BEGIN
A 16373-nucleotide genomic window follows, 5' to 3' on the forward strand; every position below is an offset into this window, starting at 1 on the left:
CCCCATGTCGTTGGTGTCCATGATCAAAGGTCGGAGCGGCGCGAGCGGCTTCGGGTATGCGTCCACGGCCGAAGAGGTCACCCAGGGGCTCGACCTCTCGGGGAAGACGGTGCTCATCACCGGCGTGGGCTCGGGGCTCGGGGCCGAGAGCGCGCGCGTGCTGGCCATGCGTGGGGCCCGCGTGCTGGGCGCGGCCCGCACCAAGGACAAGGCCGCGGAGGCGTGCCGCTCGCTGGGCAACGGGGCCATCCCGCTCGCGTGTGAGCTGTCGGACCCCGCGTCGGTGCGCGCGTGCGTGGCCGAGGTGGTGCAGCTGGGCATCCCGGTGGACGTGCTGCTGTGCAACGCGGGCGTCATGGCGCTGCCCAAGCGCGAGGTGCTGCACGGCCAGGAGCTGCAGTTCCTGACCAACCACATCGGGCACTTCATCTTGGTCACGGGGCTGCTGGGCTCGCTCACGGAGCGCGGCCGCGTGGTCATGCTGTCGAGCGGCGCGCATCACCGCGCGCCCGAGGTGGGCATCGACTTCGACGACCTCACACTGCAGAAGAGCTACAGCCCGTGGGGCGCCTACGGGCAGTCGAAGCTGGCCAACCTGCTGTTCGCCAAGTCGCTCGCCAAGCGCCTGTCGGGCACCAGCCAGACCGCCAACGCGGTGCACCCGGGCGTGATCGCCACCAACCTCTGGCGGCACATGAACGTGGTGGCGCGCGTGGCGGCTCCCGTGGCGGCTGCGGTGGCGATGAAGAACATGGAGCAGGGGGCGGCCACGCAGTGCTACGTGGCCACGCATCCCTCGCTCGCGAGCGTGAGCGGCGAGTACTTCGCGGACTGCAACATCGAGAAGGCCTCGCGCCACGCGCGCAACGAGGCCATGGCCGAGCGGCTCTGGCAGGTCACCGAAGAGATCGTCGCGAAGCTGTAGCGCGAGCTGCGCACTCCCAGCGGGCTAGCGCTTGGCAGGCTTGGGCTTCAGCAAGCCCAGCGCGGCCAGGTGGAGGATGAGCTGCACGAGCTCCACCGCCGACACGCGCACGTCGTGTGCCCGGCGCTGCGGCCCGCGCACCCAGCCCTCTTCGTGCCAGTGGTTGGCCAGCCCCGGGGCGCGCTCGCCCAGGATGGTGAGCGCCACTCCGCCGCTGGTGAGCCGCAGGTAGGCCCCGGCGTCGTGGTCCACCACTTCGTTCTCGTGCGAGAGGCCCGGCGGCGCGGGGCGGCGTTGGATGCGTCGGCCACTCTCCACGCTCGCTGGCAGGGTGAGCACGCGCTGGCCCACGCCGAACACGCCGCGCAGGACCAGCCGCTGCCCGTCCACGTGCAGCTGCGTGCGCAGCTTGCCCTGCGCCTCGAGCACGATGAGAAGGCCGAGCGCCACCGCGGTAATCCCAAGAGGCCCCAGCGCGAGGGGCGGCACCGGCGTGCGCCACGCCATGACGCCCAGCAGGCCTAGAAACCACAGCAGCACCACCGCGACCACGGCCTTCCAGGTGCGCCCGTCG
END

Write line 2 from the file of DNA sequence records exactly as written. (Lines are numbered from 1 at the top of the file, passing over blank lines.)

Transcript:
CCCCATGTCGTTGGTGTCCATGATCAAAGGTCGGAGCGGCGCGAGCGGCTTCGGGTATGCGTCCACGGCCGAAGAGGTCACCCAGGGGCTCGACCTCTCGGGGAAGACGGTGCTCATCACCGGCGTGGGCTCGGGGCTCGGGGCCGAGAGCGCGCGCGTGCTGGCCATGCGTGGGGCCCGCGTGCTGGGCGCGGCCCGCACCAAGGACAAGGCCGCGGAGGCGTGCCGCTCGCTGGGCAACGGGGCCATCCCGCTCGCGTGTGAGCTGTCGGACCCCGCGTCGGTGCGCGCGTGCGTGGCCGAGGTGGTGCAGCTGGGCATCCCGGTGGACGTGCTGCTGTGCAACGCGGGCGTCATGGCGCTGCCCAAGCGCGAGGTGCTGCACGGCCAGGAGCTGCAGTTCCTGACCAACCACATCGGGCACTTCATCTTGGTCACGGGGCTGCTGGGCTCGCTCACGGAGCGCGGCCGCGTGGTCATGCTGTCGAGCGGCGCGCATCACCGCGCGCCCGAGGTGGGCATCGACTTCGACGACCTCACACTGCAGAAGAGCTACAGCCCGTGGGGCGCCTACGGGCAGTCGAAGCTGGCCAACCTGCTGTTCGCCAAGTCGCTCGCCAAGCGCCTGTCGGGCACCAGCCAGACCGCCAACGCGGTGCACCCGGGCGTGATCGCCACCAACCTCTGGCGGCACATGAACGTGGTGGCGCGCGTGGCGGCTCCCGTGGCGGCTGCGGTGGCGATGAAGAACATGGAGCAGGGGGCGGCCACGCAGTGCTACGTGGCCACGCATCCCTCGCTCGCGAGCGTGAGCGGCGAGTACTTCGCGGACTGCAACATCGAGAAGGCCTCGCGCCACGCGCGCAACGAGGCCATGGCCGAGCGGCTCTGGCAGGTCACCGAAGAGATCGTCGCGAAGCTGTAGCGCGAGCTGCGCACTCCCAGCGGGCTAGCGCTTGGCAGGCTTGGGCTTCAGCAAGCCCAGCGCGGCCAGGTGGAGGATGAGCTGCACGAGCTCCACCGCCGACACGCGCACGTCGTGTGCCCGGCGCTGCGGCCCGCGCACCCAGCCCTCTTCGTGCCAGTGGTTGGCCAGCCCCGGGGCGCGCTCGCCCAGGATGGTGAGCGCCACTCCGCCGCTGGTGAGCCGCAGGTAGGCCCCGGCGTCGTGGTCCACCACTTCGTTCTCGTGCGAGAGGCCCGGCGGCGCGGGGCGGCGTTGGATGCGTCGGCCACTCTCCACGCTCGCTGGCAGGGTGAGCACGCGCTGGCCCACGCCGAACACGCCGCGCAGGACCAGCCGCTGCCCGTCCACGTGCAGCTGCGTGCGCAGCTTGCCCTGCGCCTCGAGCACGATGAGAAGGCCGAGCGCCACCGCGGTAATCCCAAGAGGCCCCAGCGCGAGGGGCGGCACCGGCGTGCGCCACGCCATGACGCCCAGCAGGCCTAGAAACCACAGCAGCACCACCGCGACCACGGCCTTCCAGGTGCGCCCGTCG